Ancient Monuments

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Prehistoric cairnfield on Waberthwaite Fell, 840m north west of Redgill Head

A Scheduled Monument in Waberthwaite, Cumbria

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Coordinates

Latitude: 54.3259 / 54°19'33"N

Longitude: -3.3312 / 3°19'52"W

OS Eastings: 313519.563133

OS Northings: 493079.304919

OS Grid: SD135930

Mapcode National: GBR 5L5F.L1

Mapcode Global: WH71G.SJWJ

Entry Name: Prehistoric cairnfield on Waberthwaite Fell, 840m north west of Redgill Head

Scheduled Date: 14 December 1999

Source: Historic England

Source ID: 1017177

English Heritage Legacy ID: 32836

County: Cumbria

Civil Parish: Waberthwaite

Traditional County: Cumberland

Lieutenancy Area (Ceremonial County): Cumbria

Church of England Parish: Corney St John the Baptist

Church of England Diocese: Carlisle

Details

The monument includes a small prehistoric cairnfield located on moderately
sloping, slightly undulating ground on Waberthwaite Fell, 840m north west of
Redgill Head. The cairnfield represents prehistoric exploitation of this
landscape and includes a group of eight clearance cairns, measuring between
1.9m to 4.1m long by 1.7m to 3.5m wide and up to 0.3m high.

MAP EXTRACT
The site of the monument is shown on the attached map extract.
It includes a 2 metre boundary around the archaeological features,
considered to be essential for the monument's support and preservation.

Source: Historic England

Reasons for Scheduling

The Cumbrian uplands comprise large areas of remote mountainous terrain, much
of which is largely open fellside. As a result of archaeological surveys
between 1980 and 1990 within the Lake District National Park, these fells have
become one of the best recorded upland areas in England. On the open fells
there is sufficient well preserved and understood evidence over extensive
areas for human exploitation of these uplands from the Neolithic to the post-
medieval period. On the enclosed land and within forestry the archaeological
remains are fragmentary, but they survive sufficiently well to show that human
activity extended beyond the confines of the open fells. Bronze Age activity
accounts for the most extensive use of the area, and evidence for it includes
some of the largest and best preserved field systems and cairn fields in
England, as well as settlement sites, numerous burial monuments, stone circles
and other ceremonial remains. Taken together, their remains can provide a
detailed insight into life in the later prehistoric period. Of additional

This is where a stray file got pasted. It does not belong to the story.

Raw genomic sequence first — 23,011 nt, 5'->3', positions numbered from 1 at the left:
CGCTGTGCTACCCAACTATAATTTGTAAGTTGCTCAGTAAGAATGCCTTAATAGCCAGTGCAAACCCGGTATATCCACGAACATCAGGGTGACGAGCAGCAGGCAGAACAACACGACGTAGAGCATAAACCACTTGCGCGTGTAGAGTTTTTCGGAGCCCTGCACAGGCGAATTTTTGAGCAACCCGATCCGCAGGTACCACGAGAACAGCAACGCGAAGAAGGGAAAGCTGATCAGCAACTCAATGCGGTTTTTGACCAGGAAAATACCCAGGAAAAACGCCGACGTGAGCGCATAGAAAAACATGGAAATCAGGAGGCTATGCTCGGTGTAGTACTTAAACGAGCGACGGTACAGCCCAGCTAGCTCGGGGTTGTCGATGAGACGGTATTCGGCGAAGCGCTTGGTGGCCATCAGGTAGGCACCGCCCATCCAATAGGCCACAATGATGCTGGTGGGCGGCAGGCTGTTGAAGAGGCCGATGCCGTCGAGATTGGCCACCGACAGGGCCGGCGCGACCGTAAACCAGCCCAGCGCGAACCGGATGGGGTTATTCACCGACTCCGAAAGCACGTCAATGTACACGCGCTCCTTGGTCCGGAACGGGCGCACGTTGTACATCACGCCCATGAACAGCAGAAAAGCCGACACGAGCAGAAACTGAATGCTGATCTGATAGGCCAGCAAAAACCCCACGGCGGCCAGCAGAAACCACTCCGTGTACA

importance is the well-preserved and often visible relationship between the
remains of earlier and later periods, since this provides an understanding of
changes in land use through time. Because of their rarity in a national
context, excellent state of preservation and inter-connections, most
prehistoric monuments on the Lake District fells will be identified as
nationally important.

Cairnfields are concentrations of cairns sited in close proximity to one
another. They often consist largely of clearance cairns, built with stone
cleared from the surrounding landsurface to improve its use for agriculture,
and on occasion their distribution pattern can be seen to define field plots.
They were constructed from the Neolithic period (from about 3400 BC), although
the majority of examples appear to be the result of field clearance which
began during the Bronze Age (2000-700 BC). The considerable longevity and
variation in the size, content and associations of cairnfields provide
important information on the development of land use and agricultural
practices.
The prehistoric cairnfield on Waberthwaite Fell, 840m north west of Redgill
Head survives well and forms part of a large area of well preserved
prehistoric landscape extending along the fellsides of south west Cumbria. In
conjunction with a wide range of other prehistoric remains in the vicinity it
represents evidence of long term management and exploitation of this area in
prehistoric times.

Source: Historic England

Sources

Books and journals
Quartermaine, J, Leech, R H, Upland Settlement of the Lake District: Result of Recent Surveys, (1997), 20-26
Quartermaine, J, Charlesground Gill Survey Catalogue, (1985)

Source: Historic England

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